Painting People and Portraits: Elizabeth Richardson, Lucy Hensel & Luka Vardiashvili - 3D virtual exhibition by The Essential School of Painting

Painting People and Portraits: Elizabeth Richardson, Lucy Hensel & Luka Vardiashvili

Fri, 08/14/2020 to Sun, 01/31/2021

curated by:

Painting people: the figure and portrait taught by Alison Harper and guest artists explores the elements of portraiture and figure painting and drawing in both systematic and creative ways. During the course students work from a combination of the live model and other sources including photographs, film stills, drawings, memory and imagination exploring traditional and experimental approaches to making images of the human form and presence.

Life Drawing and Portraiture are what I am attracted to. I begin with little to no plan and simply watch what emerges in the moment. Once I have started, I then get a feeling about the painting/drawing and develop it from there.
The interpretation, I leave to the eye of the observer.

I grew up in Montreal, and except for eight years in Germany and Switzerland, I have always lived in Canada – until ten years ago when I started to split my calendar year between Ottawa and London.
My curiosity about the process of painting, and my desire to learn to express myself through painting began in earnest 12 years ago. By accident, I was introduced the absolute thrill of moving wet, smooth acrylic paint across a surface and the surprises that happen moment to moment with each different colour, mark and brush stroke.
Determined to see where this eye- and heart-opening discovery might lead, I attended the Ottawa School of Art for two terms. Since then, for the last ten years on a regular basis when I’m not abroad, I have been painting with a small group of women, guided by a local/Ottawa artist, Vanessa Coplan.
From 2010-2016 in London, I attended numerous painting and drawing classes in London, all excellent in different ways. For the last four years, I have been a student at ESOP, taking various courses in the autumn and winter terms. This year, after returning to Ottawa in March ‘just in time’ before The Lockdown took effect, I was able to Zoom into the ESOP classes for the third term of classes taught by Alison Harper and Dan Coombs. Surprisingly and interestingly for me, it has been a very positive experience to learn/paint/discuss in a group, online, from afar.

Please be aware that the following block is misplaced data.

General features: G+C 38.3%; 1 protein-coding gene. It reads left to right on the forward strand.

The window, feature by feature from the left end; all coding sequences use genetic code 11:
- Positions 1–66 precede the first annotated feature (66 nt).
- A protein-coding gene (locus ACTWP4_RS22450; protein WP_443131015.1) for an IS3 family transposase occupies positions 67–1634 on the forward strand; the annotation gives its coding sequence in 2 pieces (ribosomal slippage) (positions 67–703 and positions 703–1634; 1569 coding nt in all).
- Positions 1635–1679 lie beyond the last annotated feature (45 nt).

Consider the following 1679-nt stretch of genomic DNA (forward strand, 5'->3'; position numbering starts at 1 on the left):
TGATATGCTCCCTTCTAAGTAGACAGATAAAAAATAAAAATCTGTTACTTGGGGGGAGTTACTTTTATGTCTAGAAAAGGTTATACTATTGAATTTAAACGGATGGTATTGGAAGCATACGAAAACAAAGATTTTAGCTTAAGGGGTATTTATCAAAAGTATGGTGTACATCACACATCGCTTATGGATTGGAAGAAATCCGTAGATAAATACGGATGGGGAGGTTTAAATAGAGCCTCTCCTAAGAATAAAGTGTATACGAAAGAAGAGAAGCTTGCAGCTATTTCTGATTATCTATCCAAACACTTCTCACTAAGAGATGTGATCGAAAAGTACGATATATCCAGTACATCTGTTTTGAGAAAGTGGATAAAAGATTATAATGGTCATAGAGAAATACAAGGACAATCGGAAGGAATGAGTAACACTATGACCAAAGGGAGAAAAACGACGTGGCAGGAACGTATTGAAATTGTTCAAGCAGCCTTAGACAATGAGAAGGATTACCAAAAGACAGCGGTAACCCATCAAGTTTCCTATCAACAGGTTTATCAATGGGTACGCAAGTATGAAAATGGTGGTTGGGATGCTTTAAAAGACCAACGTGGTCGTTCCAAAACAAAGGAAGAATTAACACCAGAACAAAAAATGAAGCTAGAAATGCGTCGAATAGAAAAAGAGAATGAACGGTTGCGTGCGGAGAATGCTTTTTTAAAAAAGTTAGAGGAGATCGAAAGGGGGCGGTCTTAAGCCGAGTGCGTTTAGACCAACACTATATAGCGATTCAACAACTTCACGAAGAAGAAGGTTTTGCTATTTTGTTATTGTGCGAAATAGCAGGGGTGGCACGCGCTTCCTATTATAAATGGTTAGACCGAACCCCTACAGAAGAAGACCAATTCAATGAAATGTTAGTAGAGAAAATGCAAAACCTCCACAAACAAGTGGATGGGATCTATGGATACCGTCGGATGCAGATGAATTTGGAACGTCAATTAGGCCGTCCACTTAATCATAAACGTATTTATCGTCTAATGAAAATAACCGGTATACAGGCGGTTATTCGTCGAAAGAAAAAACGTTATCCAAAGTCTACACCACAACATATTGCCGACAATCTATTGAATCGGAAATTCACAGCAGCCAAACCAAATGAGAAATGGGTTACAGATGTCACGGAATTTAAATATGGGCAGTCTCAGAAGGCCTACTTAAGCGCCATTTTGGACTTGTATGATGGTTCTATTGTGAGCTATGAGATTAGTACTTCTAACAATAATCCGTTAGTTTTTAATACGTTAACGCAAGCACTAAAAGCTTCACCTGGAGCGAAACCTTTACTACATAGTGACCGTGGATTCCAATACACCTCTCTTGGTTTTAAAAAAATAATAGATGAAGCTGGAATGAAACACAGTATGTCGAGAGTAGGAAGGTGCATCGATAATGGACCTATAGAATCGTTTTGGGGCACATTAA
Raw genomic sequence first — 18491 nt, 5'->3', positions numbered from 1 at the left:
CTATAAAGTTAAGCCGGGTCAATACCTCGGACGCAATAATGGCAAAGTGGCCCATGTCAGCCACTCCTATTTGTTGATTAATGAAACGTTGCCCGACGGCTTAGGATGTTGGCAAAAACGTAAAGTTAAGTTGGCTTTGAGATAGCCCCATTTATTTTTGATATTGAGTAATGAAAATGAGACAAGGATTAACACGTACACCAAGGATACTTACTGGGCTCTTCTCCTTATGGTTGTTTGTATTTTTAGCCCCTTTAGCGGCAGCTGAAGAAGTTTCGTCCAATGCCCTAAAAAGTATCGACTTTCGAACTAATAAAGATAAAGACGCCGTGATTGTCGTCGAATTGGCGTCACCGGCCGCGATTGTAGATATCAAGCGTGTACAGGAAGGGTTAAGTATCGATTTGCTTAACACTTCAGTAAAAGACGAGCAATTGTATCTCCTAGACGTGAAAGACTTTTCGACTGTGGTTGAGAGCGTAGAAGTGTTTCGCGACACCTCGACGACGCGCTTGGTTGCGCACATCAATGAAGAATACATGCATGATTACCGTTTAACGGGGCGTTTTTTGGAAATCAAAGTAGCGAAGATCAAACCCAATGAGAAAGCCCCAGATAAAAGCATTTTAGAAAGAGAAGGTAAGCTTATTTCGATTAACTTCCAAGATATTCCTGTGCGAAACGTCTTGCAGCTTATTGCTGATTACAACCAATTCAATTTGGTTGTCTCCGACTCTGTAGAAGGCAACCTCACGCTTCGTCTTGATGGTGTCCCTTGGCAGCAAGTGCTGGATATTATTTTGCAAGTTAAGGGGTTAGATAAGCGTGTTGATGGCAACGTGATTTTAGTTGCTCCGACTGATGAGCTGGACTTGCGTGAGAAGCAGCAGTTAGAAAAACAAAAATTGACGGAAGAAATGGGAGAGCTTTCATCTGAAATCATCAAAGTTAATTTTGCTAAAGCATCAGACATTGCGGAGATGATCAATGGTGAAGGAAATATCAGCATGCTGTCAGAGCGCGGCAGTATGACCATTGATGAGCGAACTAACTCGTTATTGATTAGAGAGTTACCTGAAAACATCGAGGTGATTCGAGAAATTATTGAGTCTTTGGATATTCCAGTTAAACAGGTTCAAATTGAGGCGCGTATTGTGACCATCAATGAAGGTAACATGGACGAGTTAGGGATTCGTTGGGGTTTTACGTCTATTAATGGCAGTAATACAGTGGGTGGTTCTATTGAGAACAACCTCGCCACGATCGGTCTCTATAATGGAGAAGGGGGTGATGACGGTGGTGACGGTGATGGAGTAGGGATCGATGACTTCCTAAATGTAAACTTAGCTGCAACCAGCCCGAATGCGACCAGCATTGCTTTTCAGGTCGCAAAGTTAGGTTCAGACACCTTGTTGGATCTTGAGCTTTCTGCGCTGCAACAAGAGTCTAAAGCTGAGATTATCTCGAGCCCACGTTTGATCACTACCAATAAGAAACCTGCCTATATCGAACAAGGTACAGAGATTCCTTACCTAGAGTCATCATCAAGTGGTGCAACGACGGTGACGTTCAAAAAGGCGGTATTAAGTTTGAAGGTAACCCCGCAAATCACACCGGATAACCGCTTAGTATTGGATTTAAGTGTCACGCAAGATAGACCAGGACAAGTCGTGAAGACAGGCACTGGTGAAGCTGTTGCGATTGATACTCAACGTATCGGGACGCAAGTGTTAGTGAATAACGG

When painting, I’m on an adventure. I am happy with a big canvas stapled to the wall and seeing where my imagination takes me, but equally happy and challenged by a live model in front of me and a smaller canvas to work with. Colours and shapes are what excite me most. Attempting to get ‘a likeness’ or sticking to ‘a plan’ can sometimes quell my enthusiasm but I do also welcome those opportunities; there is always a lot to learn! A non-judgmental risk-taking exploration of what my brush with wet paint can reveal and express is my current, albeit enormous and hopefully never-ending, project.

Luka Vardiashvili has been working with the Essential School of Painting for the past 5 years and feels very fortunate to be part of this community of artists, creatives, intellectuals, art therapists, makers and doers, people who catch you when things feel at their utter worst.

I explore painting, movement dance, poetry as a way of channeling parts of my inner psyche when faced with either rocky paths or clear waters. I mostly work in oil, pastel with the use of the body, more recently video. I take a lot of joy in observational drawing, painting through movement and physical dance which is directly affected by my environment, even if it is sometimes a rapidly shifting space.

After a tumultuous 2 years of feeling the lowest I have ever felt.....I became lost. Reaching the lowest... I emerged from this time and created these paintings without thinking too much. They celebrate life, the mystery of existence and the unknown.

When denied freedom, basic rights or possessions a person might be forced to look internally for the more difficult answers to life. If however we gaze too deeply some of the experience that makes us human can be made blurry, however it is always temporary and clarity can return.

I think now more than ever conversation, listening and really hearing another's perspective is the only thing that can pull people out of rough times. It's mindful clarity or at least needing to be awake, alert and proactive that can spark really important debate, conversation and expression.

For a while I felt I did not have the right to create however I feel this is the wrong approach to take, it is more important to give a person who may be in the depths of a painful experience unconditional positive regard as this is possibly the only thing that can reawaken some form of self-belief and an urge to keep fighting and most importantly failing.

I feel that I received this kind of support and understanding and feel humbled for it. if we fall over we have to get up again and try once more. It's admitting to a release of the ego when it can get the worst and an acceptance of the way that things really are.

I have a deep sense of gratitude to old friends and new for pointing me towards a path out of hell. Now it's up to me to continue on that journey

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